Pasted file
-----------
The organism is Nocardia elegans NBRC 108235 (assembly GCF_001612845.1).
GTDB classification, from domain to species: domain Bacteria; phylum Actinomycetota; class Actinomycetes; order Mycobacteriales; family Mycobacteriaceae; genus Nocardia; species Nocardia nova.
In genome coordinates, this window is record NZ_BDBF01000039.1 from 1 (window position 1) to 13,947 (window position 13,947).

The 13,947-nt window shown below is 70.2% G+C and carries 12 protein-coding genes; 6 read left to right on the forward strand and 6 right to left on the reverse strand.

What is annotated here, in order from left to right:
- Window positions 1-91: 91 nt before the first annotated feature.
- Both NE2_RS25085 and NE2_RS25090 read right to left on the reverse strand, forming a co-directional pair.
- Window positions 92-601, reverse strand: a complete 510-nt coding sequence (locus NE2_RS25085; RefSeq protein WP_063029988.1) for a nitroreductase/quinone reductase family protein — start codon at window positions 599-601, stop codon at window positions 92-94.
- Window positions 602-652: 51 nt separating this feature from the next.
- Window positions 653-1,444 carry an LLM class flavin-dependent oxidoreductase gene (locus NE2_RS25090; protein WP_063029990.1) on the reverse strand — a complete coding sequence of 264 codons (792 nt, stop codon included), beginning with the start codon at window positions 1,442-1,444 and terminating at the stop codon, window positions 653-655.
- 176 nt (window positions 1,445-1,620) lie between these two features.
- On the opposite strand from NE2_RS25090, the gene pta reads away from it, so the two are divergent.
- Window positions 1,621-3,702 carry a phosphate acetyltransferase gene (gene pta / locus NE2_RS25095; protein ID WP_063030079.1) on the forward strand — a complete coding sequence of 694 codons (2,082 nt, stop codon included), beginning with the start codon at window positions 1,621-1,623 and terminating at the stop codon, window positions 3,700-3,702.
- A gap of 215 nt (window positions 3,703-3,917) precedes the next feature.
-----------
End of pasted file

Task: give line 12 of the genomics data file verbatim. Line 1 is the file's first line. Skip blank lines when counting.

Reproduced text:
- On the opposite strand from NE2_RS25090, the gene pta reads away from it, so the two are divergent.